Disclaimer

This blog is not intended to provide legal advice, legal services or legal anything else. Don't sue me. All I have is debt anyway.

Monday, November 26, 2007

The plan is, there is no plan

We talked to one of the surgeons today (there are two), this one being an older guy and not the guy who did his fellowship under the doctor at Children's. He had a different opinion than the doctor at Children's. He doesn't think surgery will be necessary, at least not in an emergency situation. (Of course, he didn't actually have the MRI results, he only had the report from our OB at High Risk.) But he assured us that either he or the other surgeon is always on call and if surgery is necessary, one of them will be at the hospital within 15 minutes to do it. However, and I think this is because of his belief that surgery won't be necessary, there is no birth plan. He said that was up to the OB docs, and they'll be available should surgery be needed. I'm not terribly comfortable with that, but if Children's has the same opinion, then I'll leave it to the experts to decide. (I also have my doubts about letting some old guy that's been woken up in the middle of the night come in and take a knife to my baby's chest, but I realize surgeons do this sort of thing all the time and are used to it, so I know it's more of an irrational fear. I just like the idea of the fully rested surgeon better.)

I was hoping we'd be getting this kid out soon, though. I'll be full term in two weeks, and now I could go five more weeks. They just better not let me go past my due date. Ugh.

Anyway, I'm going on blogging hiatus again until after finals. At which time I will return to describe the soul-crushing experience of taking 5 finals for which I am most definitely not prepared.

Sunday, November 25, 2007

Another post with TMI

Okay, I am soooooo over pregnancy. My pelvis now pops, and is quite painful, when I roll over in bed. That's just wrong. There should not be popping sounds, ever, coming from my vagina. I didn't leave the bed until 4pm today. I have some more nasty sinus congestion, can't take anything that actually works, and pretty much my entire body hurts, especially my pelvis. Second most, my back hurts, and then my chest hurts from all the heartburn and baby feet in my ribs. Get. It. Out.

We have an appointment with the surgeon tomorrow morning (after yet another NST). They were kind enough to schedule the appointment without asking me first, (when the appointment was going to be set up for Wednesday) so I'm missing two classes for it. Hopefully the fact that they scheduled it for the next business day means they are actually concerned enough with us that they felt meeting with us immediately was necessary, so we have a plan in case I go into pre-term labor. (Doubt it, but that's what I'm hoping.)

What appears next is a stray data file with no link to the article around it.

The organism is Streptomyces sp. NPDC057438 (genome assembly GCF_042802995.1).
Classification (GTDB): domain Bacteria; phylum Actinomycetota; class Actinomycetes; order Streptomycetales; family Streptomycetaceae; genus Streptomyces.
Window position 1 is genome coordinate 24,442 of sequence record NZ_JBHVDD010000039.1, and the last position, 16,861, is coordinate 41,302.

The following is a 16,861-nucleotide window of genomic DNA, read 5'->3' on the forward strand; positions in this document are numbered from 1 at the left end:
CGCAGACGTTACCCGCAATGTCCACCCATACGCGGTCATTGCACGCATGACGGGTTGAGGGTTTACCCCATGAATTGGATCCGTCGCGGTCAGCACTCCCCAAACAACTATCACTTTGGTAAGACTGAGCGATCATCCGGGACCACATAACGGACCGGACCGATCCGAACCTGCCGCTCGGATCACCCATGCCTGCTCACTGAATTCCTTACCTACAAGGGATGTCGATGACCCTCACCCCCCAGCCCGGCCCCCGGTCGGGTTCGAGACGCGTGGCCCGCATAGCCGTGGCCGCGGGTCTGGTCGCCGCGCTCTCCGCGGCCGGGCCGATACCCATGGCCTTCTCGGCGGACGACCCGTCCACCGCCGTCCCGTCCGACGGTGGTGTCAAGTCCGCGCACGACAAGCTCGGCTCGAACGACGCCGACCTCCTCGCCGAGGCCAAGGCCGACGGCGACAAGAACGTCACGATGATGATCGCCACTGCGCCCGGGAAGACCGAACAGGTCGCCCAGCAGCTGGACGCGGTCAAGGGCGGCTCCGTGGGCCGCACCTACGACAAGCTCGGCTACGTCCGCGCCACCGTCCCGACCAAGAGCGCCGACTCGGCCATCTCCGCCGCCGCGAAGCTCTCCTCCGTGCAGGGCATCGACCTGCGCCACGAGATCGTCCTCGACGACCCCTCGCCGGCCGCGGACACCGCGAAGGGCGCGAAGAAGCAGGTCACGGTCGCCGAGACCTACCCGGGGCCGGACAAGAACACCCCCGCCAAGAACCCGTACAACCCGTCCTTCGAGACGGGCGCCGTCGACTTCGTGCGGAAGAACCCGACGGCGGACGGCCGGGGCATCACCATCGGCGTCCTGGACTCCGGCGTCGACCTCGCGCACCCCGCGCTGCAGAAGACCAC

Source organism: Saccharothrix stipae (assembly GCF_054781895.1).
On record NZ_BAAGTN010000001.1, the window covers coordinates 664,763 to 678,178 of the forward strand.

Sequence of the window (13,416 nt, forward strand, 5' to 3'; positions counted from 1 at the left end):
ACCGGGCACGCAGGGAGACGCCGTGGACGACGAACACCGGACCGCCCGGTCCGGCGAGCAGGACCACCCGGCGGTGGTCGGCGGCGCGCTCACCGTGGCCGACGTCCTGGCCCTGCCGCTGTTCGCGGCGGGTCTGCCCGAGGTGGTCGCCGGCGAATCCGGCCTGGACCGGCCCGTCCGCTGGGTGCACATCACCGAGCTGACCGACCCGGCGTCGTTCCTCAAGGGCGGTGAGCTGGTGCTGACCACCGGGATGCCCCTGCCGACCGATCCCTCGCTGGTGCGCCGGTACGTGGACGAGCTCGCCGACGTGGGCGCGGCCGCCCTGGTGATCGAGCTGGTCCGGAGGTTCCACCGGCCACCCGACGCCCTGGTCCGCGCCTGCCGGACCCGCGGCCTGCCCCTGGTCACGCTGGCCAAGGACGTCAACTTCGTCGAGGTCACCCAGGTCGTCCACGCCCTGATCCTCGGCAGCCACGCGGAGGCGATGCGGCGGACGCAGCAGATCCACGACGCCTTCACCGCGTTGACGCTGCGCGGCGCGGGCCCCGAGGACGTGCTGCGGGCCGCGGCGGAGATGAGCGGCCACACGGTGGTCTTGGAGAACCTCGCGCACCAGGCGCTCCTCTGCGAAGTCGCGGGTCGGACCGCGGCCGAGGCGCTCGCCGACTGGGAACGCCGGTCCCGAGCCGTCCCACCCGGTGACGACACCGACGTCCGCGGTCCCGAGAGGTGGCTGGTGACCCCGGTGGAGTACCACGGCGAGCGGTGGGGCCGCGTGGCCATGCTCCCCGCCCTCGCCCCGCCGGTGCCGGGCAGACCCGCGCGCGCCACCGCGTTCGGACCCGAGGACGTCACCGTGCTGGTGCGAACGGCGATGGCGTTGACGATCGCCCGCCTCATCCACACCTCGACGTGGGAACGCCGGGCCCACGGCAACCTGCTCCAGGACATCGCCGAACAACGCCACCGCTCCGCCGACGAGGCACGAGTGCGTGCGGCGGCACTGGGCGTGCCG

Anyway, we were less than pleased when we had our appointment on Wednesday. First, they didn't even have us down for an appointment (but fortunately squeezed us in), then they hadn't even talked to the doctors at Children's (they had to ask us what the results of the MRI were). I asked if there would be an actual delivery plan. That would be "no." We were back to the "NST's twice weekly and an ultrasound." Ugh. Of course I curtly pointed out, again, that we are paying for that out of pocket, and it suddenly wasn't necessary anymore. I really don't think they even know why they do NST's, they've yet to even explain the reason, but that it's just the usual protocol. Sorta like getting your weight, temperature and blood pressure when you go to the doctor for a sore throat. Only crazily expensive and inconvenient. Also, one doctor indicated she didn't even believe the weekly ultrasounds are necessary any longer, so I'm going to remind her of that next time we see them and discuss that idea in depth.

I have a feeling the surgeon will have something different to say about there not being a delivery plan though. I can't imagine they want to just wait for me to go into labor, and stay on stand-by for however long it takes to get the baby out, and risk being called in to perform emergency surgery at 3am on Christmas or New Year's. And there's no way in hell I'm letting a resident touch my baby. No way. It's either the attending (who did his fellowship under our doctor at Children's), or I'll just be delivering at the other university hospital and letting the group at Children's do the surgery, even if it does cost us a small fortune.

Now I just have to get through the next week of class, and two weeks of finals. Even all the work I did over Thanksgiving did not get me caught up, and staying in bed all day today didn't help. Ugh. Not only am I over pregnancy, but I'm over this semester too. I'll just be glad to pass with C's.